DISCLAIMER: This is going to be a lot of detailed tracing of the main harness. It’s probably interesting and very helpful to someone that needs to do the same or has a question about the process, but probably pretty monotonous for casual reading.
Last time I detailed (well, kind of) the removal of all the junctions that meet behind the headlamp. Actually, most of the details were left out, but I provided a diagram showing the junctions and each of the 6 places they could go (plus the Left and Right front turn signals). As a recap, here are the main bundles that come into the junction behind the headlamp:
In this post, we’re focusing on the main harness, which connects functionality at the rear of the bike (rectifier/voltage regulator, battery, rear lamps, etc) to the controls at the front (indicators in gauges, hand controls, etc). Along the way there are connections for the ignition, lamp checker, and other items. We’ll detail stripping the main bundle from the headlamp bracket all the way back to the battery, then go over some of the things we can upgrade to make life in the future less of a headache.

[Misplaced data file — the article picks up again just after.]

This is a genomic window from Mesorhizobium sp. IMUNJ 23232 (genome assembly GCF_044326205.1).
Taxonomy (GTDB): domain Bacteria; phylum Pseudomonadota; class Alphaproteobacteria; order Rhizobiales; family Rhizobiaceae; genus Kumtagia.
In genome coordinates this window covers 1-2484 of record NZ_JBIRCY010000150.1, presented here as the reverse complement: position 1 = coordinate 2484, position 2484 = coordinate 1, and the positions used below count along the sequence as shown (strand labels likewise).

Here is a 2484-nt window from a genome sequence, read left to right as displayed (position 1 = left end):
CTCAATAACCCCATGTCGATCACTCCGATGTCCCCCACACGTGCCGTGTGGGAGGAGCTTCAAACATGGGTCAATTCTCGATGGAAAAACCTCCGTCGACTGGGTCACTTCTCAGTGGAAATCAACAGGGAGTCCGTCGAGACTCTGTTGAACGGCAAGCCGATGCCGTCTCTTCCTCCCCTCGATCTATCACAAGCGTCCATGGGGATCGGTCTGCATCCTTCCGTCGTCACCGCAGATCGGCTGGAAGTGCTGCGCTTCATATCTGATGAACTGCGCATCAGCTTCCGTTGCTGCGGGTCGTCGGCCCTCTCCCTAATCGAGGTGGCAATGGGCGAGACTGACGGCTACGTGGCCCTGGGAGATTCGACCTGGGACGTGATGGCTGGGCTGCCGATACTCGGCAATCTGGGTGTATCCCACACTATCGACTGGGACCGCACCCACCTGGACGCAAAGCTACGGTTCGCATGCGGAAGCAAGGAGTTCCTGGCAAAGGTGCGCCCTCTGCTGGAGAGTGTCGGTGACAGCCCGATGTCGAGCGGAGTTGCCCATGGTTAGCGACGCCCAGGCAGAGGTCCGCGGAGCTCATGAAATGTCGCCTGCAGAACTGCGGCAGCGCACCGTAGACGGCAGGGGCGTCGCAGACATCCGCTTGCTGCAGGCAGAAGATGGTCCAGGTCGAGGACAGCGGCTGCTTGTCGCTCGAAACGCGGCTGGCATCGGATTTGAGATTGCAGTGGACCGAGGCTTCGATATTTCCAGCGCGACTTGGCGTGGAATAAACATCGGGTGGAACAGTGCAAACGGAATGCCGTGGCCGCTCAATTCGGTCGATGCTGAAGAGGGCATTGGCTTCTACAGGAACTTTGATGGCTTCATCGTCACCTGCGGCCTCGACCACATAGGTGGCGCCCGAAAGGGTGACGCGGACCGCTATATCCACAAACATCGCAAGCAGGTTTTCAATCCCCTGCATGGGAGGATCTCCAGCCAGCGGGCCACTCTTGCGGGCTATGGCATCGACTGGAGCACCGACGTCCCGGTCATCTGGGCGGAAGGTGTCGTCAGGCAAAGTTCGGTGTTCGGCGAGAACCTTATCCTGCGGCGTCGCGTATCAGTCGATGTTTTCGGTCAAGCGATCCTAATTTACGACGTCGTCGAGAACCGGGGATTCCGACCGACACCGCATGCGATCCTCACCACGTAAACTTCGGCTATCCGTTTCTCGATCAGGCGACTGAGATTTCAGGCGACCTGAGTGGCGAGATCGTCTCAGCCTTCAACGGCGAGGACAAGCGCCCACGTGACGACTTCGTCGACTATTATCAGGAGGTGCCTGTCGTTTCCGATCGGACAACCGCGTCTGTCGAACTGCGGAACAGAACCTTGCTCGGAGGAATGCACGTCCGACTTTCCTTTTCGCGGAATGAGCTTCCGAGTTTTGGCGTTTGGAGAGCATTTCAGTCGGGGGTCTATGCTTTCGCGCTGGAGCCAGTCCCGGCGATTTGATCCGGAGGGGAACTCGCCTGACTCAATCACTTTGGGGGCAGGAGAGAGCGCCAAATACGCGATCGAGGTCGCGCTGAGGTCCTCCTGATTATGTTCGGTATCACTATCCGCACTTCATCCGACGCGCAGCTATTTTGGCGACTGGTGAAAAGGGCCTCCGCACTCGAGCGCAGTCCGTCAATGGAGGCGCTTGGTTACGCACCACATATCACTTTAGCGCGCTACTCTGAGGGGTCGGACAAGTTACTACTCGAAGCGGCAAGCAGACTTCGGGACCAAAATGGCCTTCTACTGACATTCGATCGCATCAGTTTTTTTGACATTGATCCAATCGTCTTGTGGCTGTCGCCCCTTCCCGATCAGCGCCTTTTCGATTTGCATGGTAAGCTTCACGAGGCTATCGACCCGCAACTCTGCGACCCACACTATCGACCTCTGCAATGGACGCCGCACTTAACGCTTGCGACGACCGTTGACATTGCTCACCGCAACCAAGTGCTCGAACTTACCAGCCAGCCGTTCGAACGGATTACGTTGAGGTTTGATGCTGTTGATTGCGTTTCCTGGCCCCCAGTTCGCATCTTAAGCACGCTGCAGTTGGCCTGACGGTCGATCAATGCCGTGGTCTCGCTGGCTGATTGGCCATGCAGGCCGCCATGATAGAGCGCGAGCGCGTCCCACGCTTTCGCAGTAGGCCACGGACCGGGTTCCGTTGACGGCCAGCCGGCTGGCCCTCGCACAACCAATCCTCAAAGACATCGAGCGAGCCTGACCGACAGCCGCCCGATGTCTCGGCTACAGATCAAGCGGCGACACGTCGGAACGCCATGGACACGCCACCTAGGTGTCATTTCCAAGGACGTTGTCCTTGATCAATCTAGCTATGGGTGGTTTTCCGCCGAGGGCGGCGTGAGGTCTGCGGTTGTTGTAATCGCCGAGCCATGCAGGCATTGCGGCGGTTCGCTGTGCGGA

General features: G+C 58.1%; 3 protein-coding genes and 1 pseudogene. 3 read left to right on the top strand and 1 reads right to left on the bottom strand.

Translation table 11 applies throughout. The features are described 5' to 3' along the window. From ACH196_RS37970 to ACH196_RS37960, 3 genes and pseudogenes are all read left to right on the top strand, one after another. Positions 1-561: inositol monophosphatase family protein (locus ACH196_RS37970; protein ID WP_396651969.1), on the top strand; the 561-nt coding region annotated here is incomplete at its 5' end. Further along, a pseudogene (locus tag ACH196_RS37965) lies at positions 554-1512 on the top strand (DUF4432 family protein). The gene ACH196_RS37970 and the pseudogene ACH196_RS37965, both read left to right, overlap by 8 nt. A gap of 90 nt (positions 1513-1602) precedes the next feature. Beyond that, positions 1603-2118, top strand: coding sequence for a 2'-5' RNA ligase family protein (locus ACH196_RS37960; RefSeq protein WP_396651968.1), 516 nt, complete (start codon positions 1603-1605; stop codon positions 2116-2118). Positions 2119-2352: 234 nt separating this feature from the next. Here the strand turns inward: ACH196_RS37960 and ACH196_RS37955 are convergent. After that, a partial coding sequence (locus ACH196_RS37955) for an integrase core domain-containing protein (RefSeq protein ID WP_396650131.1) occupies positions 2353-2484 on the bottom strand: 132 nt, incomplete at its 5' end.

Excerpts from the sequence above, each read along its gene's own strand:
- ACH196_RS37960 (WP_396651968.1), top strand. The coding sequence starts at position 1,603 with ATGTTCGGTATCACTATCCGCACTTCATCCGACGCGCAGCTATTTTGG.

Here’s another shot of the main harness. Notice the dangling headlamp connector, that can be removed.
The main bundle runs through a big metal “D” bracket on the left side of the frame. Here are a couple of pics showing that location from the front and back:
The first 3 wires coming off the main bundle as we work our way back are the horn wires. They were all orange on mine (at least I think they were, there was lots of grime). Unplug these and remove the horn, which is held in place by a single bracket. I removed it all. The horn bracket mounts via a single bolt to a frame bracket.
Next you’ll come to another 3 wire bundle coming off the main harness. Mine were colored black, yellow and green/white. These wires connected via a plug to a small, rubber-encased unit located under the frame near the front tank rests. It took me a while to figure it out, but this is the lamp checker. It was hard to remove the checker itself, I had to use some circlip pliers to pry the rubber on the top out so I could pull it free from its metal bracket. Don’t ask me what it does…